Besides the many curry variations you can also choose special toppings (grilled cheese, fried egg, mushrooms), adjust the size of your rice portion, and specify your desired degree of spiciness on a scale of zero to twenty. Pick from various salads and side dishes for a well-balanced meal; the Thai-style cucumbers with coriander (Y300) are one of our favorites. Drinks include simple cocktails, inexpensive wines (Y2000/bottle), Korean makkoli and beer. [Show more] [Show less]
Nishi-Shinjuku 6-25-14. Open 11:30am-2:30, 6-10:30pm (LO). Closed Sundays.
Shiryu's eclectic menu features charcoal-grilled fish and seafood on skewers, yakitori, okonomiyaki and yakisoba, salads and seasonal vegetable dishes. Drinks - beer, wine, cocktails, shochu, umeshu, Korean makkoli and soft drinks - are all Y390. Budget around Y3000 for dinner and drinks.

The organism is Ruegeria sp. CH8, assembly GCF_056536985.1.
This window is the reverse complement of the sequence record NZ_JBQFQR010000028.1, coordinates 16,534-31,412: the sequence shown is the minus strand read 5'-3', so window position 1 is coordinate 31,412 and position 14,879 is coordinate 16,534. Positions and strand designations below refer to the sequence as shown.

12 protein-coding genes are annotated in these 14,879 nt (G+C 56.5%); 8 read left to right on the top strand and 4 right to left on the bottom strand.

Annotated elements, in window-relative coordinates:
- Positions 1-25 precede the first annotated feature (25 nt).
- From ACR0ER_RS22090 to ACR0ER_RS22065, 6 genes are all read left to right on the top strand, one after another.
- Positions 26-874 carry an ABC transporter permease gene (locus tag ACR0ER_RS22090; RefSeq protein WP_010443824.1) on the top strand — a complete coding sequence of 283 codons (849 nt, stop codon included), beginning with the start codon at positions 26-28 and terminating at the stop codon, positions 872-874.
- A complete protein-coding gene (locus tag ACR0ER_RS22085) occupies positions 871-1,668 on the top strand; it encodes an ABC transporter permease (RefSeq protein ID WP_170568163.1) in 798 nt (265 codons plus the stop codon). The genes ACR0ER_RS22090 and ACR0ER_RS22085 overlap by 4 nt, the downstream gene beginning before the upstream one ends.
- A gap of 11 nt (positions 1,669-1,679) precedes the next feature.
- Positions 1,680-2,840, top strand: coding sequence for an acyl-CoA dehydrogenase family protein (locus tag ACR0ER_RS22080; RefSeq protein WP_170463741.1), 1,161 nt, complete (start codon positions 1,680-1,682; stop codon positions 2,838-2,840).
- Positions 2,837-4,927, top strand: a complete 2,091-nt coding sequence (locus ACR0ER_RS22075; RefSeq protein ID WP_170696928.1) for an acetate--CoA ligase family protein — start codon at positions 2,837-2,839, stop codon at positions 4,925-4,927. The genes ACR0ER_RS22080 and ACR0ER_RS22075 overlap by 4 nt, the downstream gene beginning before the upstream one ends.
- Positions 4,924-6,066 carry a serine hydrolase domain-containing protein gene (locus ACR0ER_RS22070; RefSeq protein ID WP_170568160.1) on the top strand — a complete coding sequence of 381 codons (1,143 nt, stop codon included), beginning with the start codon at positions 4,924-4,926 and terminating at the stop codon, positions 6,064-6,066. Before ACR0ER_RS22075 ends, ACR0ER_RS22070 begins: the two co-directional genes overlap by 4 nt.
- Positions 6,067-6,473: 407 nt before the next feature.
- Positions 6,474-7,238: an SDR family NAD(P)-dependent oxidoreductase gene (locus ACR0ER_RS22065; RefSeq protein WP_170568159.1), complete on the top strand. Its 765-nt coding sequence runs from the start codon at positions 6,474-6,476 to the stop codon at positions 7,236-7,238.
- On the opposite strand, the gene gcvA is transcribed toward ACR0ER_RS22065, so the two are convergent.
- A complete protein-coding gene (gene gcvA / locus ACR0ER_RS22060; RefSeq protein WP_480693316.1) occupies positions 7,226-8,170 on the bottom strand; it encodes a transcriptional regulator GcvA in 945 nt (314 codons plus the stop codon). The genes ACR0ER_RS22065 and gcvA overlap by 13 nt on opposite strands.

The food dishes are small, inexpensive, and very eclectic in origin (pizza, spring rolls, gyoza dumplings, roast potatoes). The decor is dark and chic, with a gently sloping incline so that everyone can enjoy the view. [See FULL REVIEW
Unlike some skyscraper restaurants, this place has the energy and atmosphere of a down-to-earth izakaya. The food menu is impressively diverse, including soba noodles, kushiyaki (both yakitori and other meats on skewers), homemade tofu, "Kyoto-style oden," and lots of good seasonal specials. There are over a dozen different sakes to try; other drinks include awamori cocktails, shochu, beer and wine.
Nishi-Shinjuku 2-4-1, Shinjuku NS Bldg. 29F. Open 11:30am-2, 4:30-11pm daily.